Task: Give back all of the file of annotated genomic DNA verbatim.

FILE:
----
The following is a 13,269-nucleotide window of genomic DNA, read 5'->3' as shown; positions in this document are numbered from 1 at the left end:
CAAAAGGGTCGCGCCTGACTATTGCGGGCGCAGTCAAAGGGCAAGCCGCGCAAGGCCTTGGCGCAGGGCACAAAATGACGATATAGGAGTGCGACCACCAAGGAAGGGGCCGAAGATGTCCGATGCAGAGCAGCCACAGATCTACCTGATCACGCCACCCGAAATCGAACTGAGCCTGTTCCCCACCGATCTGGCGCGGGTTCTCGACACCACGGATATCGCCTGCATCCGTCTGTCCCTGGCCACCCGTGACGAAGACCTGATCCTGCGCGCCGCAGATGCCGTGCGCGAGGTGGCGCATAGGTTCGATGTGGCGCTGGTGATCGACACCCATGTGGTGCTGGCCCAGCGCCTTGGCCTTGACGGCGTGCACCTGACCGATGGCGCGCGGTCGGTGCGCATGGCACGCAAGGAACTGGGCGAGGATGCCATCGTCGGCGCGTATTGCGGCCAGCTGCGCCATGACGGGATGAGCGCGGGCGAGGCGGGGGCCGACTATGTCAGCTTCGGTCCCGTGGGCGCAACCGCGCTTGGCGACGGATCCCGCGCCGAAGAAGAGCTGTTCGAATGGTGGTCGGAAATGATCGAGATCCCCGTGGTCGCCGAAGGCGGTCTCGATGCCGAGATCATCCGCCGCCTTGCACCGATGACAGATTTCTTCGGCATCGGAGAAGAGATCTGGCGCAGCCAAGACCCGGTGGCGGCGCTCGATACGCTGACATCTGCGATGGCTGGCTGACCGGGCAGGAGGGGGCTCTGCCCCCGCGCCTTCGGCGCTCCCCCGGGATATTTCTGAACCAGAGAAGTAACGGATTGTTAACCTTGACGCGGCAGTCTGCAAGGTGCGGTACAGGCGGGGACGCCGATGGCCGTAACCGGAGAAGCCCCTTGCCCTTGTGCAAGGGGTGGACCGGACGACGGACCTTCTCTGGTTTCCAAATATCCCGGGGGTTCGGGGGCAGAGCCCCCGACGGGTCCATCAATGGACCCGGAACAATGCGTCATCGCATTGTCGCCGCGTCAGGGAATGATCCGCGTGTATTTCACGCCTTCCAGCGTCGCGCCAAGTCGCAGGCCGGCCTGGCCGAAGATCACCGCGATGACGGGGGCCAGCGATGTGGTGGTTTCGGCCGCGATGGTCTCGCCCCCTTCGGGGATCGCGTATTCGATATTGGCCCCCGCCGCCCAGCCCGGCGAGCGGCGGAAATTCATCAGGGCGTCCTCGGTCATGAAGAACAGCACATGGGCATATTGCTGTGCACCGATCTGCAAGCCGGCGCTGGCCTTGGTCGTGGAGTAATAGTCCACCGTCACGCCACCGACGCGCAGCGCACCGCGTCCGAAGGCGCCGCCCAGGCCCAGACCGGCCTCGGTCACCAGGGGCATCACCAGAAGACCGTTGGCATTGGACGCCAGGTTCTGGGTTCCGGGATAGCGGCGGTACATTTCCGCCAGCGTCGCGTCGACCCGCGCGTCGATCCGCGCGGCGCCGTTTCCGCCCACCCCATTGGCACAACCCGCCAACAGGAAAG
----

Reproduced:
The following is a 13,269-nucleotide window of genomic DNA, read 5'->3' as shown; positions in this document are numbered from 1 at the left end:
CAAAAGGGTCGCGCCTGACTATTGCGGGCGCAGTCAAAGGGCAAGCCGCGCAAGGCCTTGGCGCAGGGCACAAAATGACGATATAGGAGTGCGACCACCAAGGAAGGGGCCGAAGATGTCCGATGCAGAGCAGCCACAGATCTACCTGATCACGCCACCCGAAATCGAACTGAGCCTGTTCCCCACCGATCTGGCGCGGGTTCTCGACACCACGGATATCGCCTGCATCCGTCTGTCCCTGGCCACCCGTGACGAAGACCTGATCCTGCGCGCCGCAGATGCCGTGCGCGAGGTGGCGCATAGGTTCGATGTGGCGCTGGTGATCGACACCCATGTGGTGCTGGCCCAGCGCCTTGGCCTTGACGGCGTGCACCTGACCGATGGCGCGCGGTCGGTGCGCATGGCACGCAAGGAACTGGGCGAGGATGCCATCGTCGGCGCGTATTGCGGCCAGCTGCGCCATGACGGGATGAGCGCGGGCGAGGCGGGGGCCGACTATGTCAGCTTCGGTCCCGTGGGCGCAACCGCGCTTGGCGACGGATCCCGCGCCGAAGAAGAGCTGTTCGAATGGTGGTCGGAAATGATCGAGATCCCCGTGGTCGCCGAAGGCGGTCTCGATGCCGAGATCATCCGCCGCCTTGCACCGATGACAGATTTCTTCGGCATCGGAGAAGAGATCTGGCGCAGCCAAGACCCGGTGGCGGCGCTCGATACGCTGACATCTGCGATGGCTGGCTGACCGGGCAGGAGGGGGCTCTGCCCCCGCGCCTTCGGCGCTCCCCCGGGATATTTCTGAACCAGAGAAGTAACGGATTGTTAACCTTGACGCGGCAGTCTGCAAGGTGCGGTACAGGCGGGGACGCCGATGGCCGTAACCGGAGAAGCCCCTTGCCCTTGTGCAAGGGGTGGACCGGACGACGGACCTTCTCTGGTTTCCAAATATCCCGGGGGTTCGGGGGCAGAGCCCCCGACGGGTCCATCAATGGACCCGGAACAATGCGTCATCGCATTGTCGCCGCGTCAGGGAATGATCCGCGTGTATTTCACGCCTTCCAGCGTCGCGCCAAGTCGCAGGCCGGCCTGGCCGAAGATCACCGCGATGACGGGGGCCAGCGATGTGGTGGTTTCGGCCGCGATGGTCTCGCCCCCTTCGGGGATCGCGTATTCGATATTGGCCCCCGCCGCCCAGCCCGGCGAGCGGCGGAAATTCATCAGGGCGTCCTCGGTCATGAAGAACAGCACATGGGCATATTGCTGTGCACCGATCTGCAAGCCGGCGCTGGCCTTGGTCGTGGAGTAATAGTCCACCGTCACGCCACCGACGCGCAGCGCACCGCGTCCGAAGGCGCCGCCCAGGCCCAGACCGGCCTCGGTCACCAGGGGCATCACCAGAAGACCGTTGGCATTGGACGCCAGGTTCTGGGTTCCGGGATAGCGGCGGTACATTTCCGCCAGCGTCGCGTCGACCCGCGCGTCGATCCGCGCGGCGCCGTTTCCGCCCACCCCATTGGCACAACCCGCCAACAGGAAAG